What might have seemed like blanket coverage from the U.S. press during those early two weeks of the outbreak was relatively restrained when compared with papers in other countries, at least by one measure. Looking at the number of front page stories and the total number of confirmed cases by May 10 (the last day of the study), U.S. English-language newspapers have the lowest ratio of articles to confirmed cases of any country studied and also compared with the Spanish-language press in the states.  With 2,254 confirmed cases, according to the World Health Organization , the U.S. papers studied averaged 10 front page articles each—a ratio of one story for every 225 cases.

The subject matter of the swine flu coverage in the U.S. press also was broader than most other countries (and was all staff written rather than produced by wire services or other sources). Front-page topic areas included the epidemiology of the pandemic (6 stories), the government’s reaction to the outbreak (6 stories), accounts of the virus’ spread (4 stories) and the reaction of health organizations, such as the World Health Organization (4 stories).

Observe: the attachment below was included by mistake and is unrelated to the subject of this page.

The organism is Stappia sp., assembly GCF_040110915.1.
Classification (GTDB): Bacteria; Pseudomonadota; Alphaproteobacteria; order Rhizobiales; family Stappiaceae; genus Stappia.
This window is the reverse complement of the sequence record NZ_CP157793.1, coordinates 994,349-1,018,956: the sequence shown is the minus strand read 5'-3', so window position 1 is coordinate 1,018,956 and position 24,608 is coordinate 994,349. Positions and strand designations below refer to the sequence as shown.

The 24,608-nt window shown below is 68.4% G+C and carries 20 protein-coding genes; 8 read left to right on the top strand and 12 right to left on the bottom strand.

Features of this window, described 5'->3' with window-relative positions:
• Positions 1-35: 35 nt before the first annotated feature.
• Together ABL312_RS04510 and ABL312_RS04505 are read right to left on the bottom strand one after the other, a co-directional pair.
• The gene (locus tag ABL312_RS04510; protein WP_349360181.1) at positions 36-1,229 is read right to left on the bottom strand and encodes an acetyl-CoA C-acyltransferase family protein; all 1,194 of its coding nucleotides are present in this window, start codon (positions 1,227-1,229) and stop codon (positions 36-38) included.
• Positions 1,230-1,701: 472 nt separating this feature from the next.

The U.S. storyline in many ways reflected the fast-moving trajectory of events in that two-week period.  In the early days of the outbreak, the three major U.S. dailies  reported on the U.S. government’s response and chronicled the spread and severity of the virus with headlines such as “Confirmed Cases Double in U.S.; Europe Cites It’s 1st” and “U.S. Declares Health Emergency As Cases of Swine Flu Emerge.” But as it became clear the threat was not as deadly as originally anticipated in the U.S., the papers moved into more enterprise reporting on the situation in Mexico, the epidemiology of the virus and analyses of the international response. A Washington Post piece on May 3, for example, explained how scientists traced the epidemiology of the virus. On May 5, the Los Angeles Times ran an article that showed how a “crusading” Mexican newspaper dressed its reporters up as paramedics to uncover the first deadly case of the swine flu, “forcing the health officials to go public on April 16—a full week before a national emergency was declared over swine flu—with news of a deadly ’atypical pneumonia.’”